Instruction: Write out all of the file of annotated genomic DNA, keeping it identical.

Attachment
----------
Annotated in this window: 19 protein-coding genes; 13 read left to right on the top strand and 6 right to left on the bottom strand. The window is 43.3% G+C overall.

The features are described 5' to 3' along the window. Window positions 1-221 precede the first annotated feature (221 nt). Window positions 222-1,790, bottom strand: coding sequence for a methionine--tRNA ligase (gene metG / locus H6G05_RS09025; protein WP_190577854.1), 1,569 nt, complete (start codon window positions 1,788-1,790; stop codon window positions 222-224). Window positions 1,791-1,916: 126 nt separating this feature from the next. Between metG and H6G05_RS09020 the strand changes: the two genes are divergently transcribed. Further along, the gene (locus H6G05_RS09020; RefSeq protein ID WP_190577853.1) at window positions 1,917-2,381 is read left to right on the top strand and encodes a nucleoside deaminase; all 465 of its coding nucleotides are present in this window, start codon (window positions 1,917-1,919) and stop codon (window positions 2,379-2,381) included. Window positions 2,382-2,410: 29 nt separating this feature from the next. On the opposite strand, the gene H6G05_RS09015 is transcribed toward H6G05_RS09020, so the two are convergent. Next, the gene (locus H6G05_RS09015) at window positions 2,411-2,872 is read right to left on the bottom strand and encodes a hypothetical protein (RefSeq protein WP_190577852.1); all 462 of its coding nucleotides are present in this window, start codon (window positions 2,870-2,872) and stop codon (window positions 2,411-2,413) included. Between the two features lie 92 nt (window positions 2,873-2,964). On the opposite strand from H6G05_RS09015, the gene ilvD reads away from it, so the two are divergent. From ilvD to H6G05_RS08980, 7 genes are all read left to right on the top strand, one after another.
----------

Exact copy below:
Annotated in this window: 19 protein-coding genes; 13 read left to right on the top strand and 6 right to left on the bottom strand. The window is 43.3% G+C overall.

The features are described 5' to 3' along the window. Window positions 1-221 precede the first annotated feature (221 nt). Window positions 222-1,790, bottom strand: coding sequence for a methionine--tRNA ligase (gene metG / locus H6G05_RS09025; protein WP_190577854.1), 1,569 nt, complete (start codon window positions 1,788-1,790; stop codon window positions 222-224). Window positions 1,791-1,916: 126 nt separating this feature from the next. Between metG and H6G05_RS09020 the strand changes: the two genes are divergently transcribed. Further along, the gene (locus H6G05_RS09020; RefSeq protein ID WP_190577853.1) at window positions 1,917-2,381 is read left to right on the top strand and encodes a nucleoside deaminase; all 465 of its coding nucleotides are present in this window, start codon (window positions 1,917-1,919) and stop codon (window positions 2,379-2,381) included. Window positions 2,382-2,410: 29 nt separating this feature from the next. On the opposite strand, the gene H6G05_RS09015 is transcribed toward H6G05_RS09020, so the two are convergent. Next, the gene (locus H6G05_RS09015) at window positions 2,411-2,872 is read right to left on the bottom strand and encodes a hypothetical protein (RefSeq protein WP_190577852.1); all 462 of its coding nucleotides are present in this window, start codon (window positions 2,870-2,872) and stop codon (window positions 2,411-2,413) included. Between the two features lie 92 nt (window positions 2,873-2,964). On the opposite strand from H6G05_RS09015, the gene ilvD reads away from it, so the two are divergent. From ilvD to H6G05_RS08980, 7 genes are all read left to right on the top strand, one after another.